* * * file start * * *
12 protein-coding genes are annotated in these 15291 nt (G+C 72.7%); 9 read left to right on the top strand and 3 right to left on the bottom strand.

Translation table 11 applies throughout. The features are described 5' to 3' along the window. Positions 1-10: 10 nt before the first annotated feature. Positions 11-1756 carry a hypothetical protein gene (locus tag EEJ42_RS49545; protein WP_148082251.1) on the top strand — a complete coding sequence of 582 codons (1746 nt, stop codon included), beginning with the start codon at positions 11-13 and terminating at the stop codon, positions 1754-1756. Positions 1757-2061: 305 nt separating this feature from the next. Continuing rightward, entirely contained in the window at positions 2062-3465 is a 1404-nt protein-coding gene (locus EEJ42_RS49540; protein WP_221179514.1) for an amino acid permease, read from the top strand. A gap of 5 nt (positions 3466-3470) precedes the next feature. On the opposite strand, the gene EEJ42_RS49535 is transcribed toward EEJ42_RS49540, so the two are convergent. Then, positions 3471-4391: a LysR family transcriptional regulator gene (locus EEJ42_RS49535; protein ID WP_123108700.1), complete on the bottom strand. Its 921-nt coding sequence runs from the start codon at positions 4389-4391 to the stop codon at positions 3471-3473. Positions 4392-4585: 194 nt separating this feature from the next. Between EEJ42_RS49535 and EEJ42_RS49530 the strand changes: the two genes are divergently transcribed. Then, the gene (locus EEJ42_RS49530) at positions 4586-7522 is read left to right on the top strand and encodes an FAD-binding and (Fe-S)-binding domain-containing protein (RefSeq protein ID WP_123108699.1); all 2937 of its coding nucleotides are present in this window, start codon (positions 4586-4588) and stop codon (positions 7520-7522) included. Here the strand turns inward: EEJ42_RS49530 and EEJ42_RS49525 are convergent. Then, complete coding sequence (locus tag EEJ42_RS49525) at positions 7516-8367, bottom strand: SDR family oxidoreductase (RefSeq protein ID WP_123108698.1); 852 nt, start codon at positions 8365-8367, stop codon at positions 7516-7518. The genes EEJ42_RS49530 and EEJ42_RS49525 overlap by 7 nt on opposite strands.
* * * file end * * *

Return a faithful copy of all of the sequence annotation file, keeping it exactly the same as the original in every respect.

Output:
12 protein-coding genes are annotated in these 15291 nt (G+C 72.7%); 9 read left to right on the top strand and 3 right to left on the bottom strand.

Translation table 11 applies throughout. The features are described 5' to 3' along the window. Positions 1-10: 10 nt before the first annotated feature. Positions 11-1756 carry a hypothetical protein gene (locus tag EEJ42_RS49545; protein WP_148082251.1) on the top strand — a complete coding sequence of 582 codons (1746 nt, stop codon included), beginning with the start codon at positions 11-13 and terminating at the stop codon, positions 1754-1756. Positions 1757-2061: 305 nt separating this feature from the next. Continuing rightward, entirely contained in the window at positions 2062-3465 is a 1404-nt protein-coding gene (locus EEJ42_RS49540; protein WP_221179514.1) for an amino acid permease, read from the top strand. A gap of 5 nt (positions 3466-3470) precedes the next feature. On the opposite strand, the gene EEJ42_RS49535 is transcribed toward EEJ42_RS49540, so the two are convergent. Then, positions 3471-4391: a LysR family transcriptional regulator gene (locus EEJ42_RS49535; protein ID WP_123108700.1), complete on the bottom strand. Its 921-nt coding sequence runs from the start codon at positions 4389-4391 to the stop codon at positions 3471-3473. Positions 4392-4585: 194 nt separating this feature from the next. Between EEJ42_RS49535 and EEJ42_RS49530 the strand changes: the two genes are divergently transcribed. Then, the gene (locus EEJ42_RS49530) at positions 4586-7522 is read left to right on the top strand and encodes an FAD-binding and (Fe-S)-binding domain-containing protein (RefSeq protein ID WP_123108699.1); all 2937 of its coding nucleotides are present in this window, start codon (positions 4586-4588) and stop codon (positions 7520-7522) included. Here the strand turns inward: EEJ42_RS49530 and EEJ42_RS49525 are convergent. Then, complete coding sequence (locus tag EEJ42_RS49525) at positions 7516-8367, bottom strand: SDR family oxidoreductase (RefSeq protein ID WP_123108698.1); 852 nt, start codon at positions 8365-8367, stop codon at positions 7516-7518. The genes EEJ42_RS49530 and EEJ42_RS49525 overlap by 7 nt on opposite strands.